In between shifts on the smoker at his Lucky Well restaurant in downtown Ambler, Chad Rosenthal has been picking up kudos for his banh mi.

Everyone, it seems, is riffing on the Vietnamese hoagies, which started gaining a local following about a decade ago. They scream "Philly." They're built on sturdy rolls, just as cheesesteaks and roast pork sandwiches are.

But they're lighter than the usual Philly sandwich. The proteins are not dripping in oil and cheese. Rather, beef, pork, chicken, or tofu are grilled and commingle with vegetables - pickled carrots and daikon, cucumber, cilantro, jalapeno, and some sort of spread - generally a quick swipe of mayo or chicken liver pate.

The better shops use crispier rolls, on the order of a baguette, since the sandwiches are not being forced to keep a half-pound or more of molten cheese and beef from exploding into your lap.

This week, Rosenthal opened a banh mi shop of his own. Banh Street (1062 Tyson Ave,. Abington, 267-626-2698), doing takeout only, is slightly off the beaten path, even for folks in Eastern Montgomery County.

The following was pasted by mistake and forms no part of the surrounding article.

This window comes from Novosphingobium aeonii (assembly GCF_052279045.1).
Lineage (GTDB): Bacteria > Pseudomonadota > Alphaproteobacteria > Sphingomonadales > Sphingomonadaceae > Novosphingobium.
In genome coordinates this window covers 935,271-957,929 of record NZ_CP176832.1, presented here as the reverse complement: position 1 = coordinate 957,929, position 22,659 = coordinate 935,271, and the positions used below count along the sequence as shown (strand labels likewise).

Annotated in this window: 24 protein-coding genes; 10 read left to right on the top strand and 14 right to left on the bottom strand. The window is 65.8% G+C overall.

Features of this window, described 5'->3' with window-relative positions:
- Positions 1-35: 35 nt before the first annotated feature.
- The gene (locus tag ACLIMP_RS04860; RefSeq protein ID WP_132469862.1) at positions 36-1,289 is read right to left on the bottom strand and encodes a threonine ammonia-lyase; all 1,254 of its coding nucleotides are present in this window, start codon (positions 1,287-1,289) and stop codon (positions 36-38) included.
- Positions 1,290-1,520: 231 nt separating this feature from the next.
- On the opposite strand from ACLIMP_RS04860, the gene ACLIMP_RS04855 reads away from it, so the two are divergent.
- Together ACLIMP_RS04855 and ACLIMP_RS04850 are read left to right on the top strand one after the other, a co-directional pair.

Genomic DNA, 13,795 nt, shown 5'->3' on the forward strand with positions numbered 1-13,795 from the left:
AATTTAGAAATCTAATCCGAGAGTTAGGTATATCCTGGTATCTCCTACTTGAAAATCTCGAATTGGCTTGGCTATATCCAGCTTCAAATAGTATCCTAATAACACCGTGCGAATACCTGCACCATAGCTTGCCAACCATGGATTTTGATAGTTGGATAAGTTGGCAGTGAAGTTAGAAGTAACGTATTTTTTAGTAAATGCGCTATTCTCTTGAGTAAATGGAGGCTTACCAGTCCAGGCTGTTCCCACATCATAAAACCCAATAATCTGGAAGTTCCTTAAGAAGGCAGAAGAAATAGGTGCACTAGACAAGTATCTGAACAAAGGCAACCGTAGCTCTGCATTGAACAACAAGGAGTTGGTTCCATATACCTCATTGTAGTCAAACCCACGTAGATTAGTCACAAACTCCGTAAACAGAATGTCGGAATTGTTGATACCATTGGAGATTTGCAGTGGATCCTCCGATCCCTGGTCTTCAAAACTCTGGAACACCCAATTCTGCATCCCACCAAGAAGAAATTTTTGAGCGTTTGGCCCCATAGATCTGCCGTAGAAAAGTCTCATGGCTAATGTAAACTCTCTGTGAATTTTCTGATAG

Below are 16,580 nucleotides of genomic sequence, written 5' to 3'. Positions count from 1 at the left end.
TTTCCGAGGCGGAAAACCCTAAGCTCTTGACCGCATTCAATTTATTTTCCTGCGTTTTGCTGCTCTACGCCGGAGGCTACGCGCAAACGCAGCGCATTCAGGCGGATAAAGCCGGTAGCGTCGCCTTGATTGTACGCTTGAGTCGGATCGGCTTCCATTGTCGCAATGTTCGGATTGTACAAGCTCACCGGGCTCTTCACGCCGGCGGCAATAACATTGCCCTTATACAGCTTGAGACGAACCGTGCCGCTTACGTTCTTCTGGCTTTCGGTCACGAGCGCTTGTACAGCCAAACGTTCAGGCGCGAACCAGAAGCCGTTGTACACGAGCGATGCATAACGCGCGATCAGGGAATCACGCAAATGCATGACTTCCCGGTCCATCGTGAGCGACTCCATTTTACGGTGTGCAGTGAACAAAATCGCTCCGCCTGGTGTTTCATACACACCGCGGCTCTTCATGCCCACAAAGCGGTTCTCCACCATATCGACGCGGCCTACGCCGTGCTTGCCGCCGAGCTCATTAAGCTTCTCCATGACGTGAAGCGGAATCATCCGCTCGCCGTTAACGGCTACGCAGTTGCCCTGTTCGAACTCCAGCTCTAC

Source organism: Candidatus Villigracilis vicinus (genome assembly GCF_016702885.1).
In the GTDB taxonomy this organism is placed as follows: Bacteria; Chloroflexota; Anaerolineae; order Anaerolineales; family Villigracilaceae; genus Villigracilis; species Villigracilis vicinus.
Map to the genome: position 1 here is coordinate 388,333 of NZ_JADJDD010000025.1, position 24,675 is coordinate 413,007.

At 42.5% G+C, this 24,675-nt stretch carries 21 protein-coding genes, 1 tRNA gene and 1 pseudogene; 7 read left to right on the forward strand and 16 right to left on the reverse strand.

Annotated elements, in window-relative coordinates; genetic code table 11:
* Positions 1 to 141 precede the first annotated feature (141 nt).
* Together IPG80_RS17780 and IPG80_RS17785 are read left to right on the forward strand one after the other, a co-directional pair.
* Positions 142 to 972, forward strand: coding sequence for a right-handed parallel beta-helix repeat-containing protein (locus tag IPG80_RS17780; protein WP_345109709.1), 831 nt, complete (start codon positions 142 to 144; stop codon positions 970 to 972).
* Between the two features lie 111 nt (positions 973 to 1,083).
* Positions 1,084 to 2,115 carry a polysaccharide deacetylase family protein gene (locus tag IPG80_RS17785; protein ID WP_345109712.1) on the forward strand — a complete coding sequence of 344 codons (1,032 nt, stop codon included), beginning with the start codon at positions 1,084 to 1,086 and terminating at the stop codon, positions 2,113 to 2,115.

It's a little building just off Easton Road and south of Susquehanna Road, behind the Roslyn SEPTA station. Order at the window and either take your food to go or eat at one of a few tables outside.

Menu is studded with as many puns as Rosenthal and his minions could think of. How about a Bánhie & Clyde? Or a Simon Le Bánh? Or - heh heh - a Craig LeBánh, a slight misspelling of the Inquirer restaurant critic's name. (He's taking it in good fun.)

Sandwiches ($9.25) are built on scooped-out baguettes from South Philadelphia's Artisan Boulanger Patisserie.

Hours are 11 a.m. to 8:30 p.m. Sunday, Tuesday, Wednesday, and Thursday, and 11 a.m. to 10 p.m. Friday and Saturday.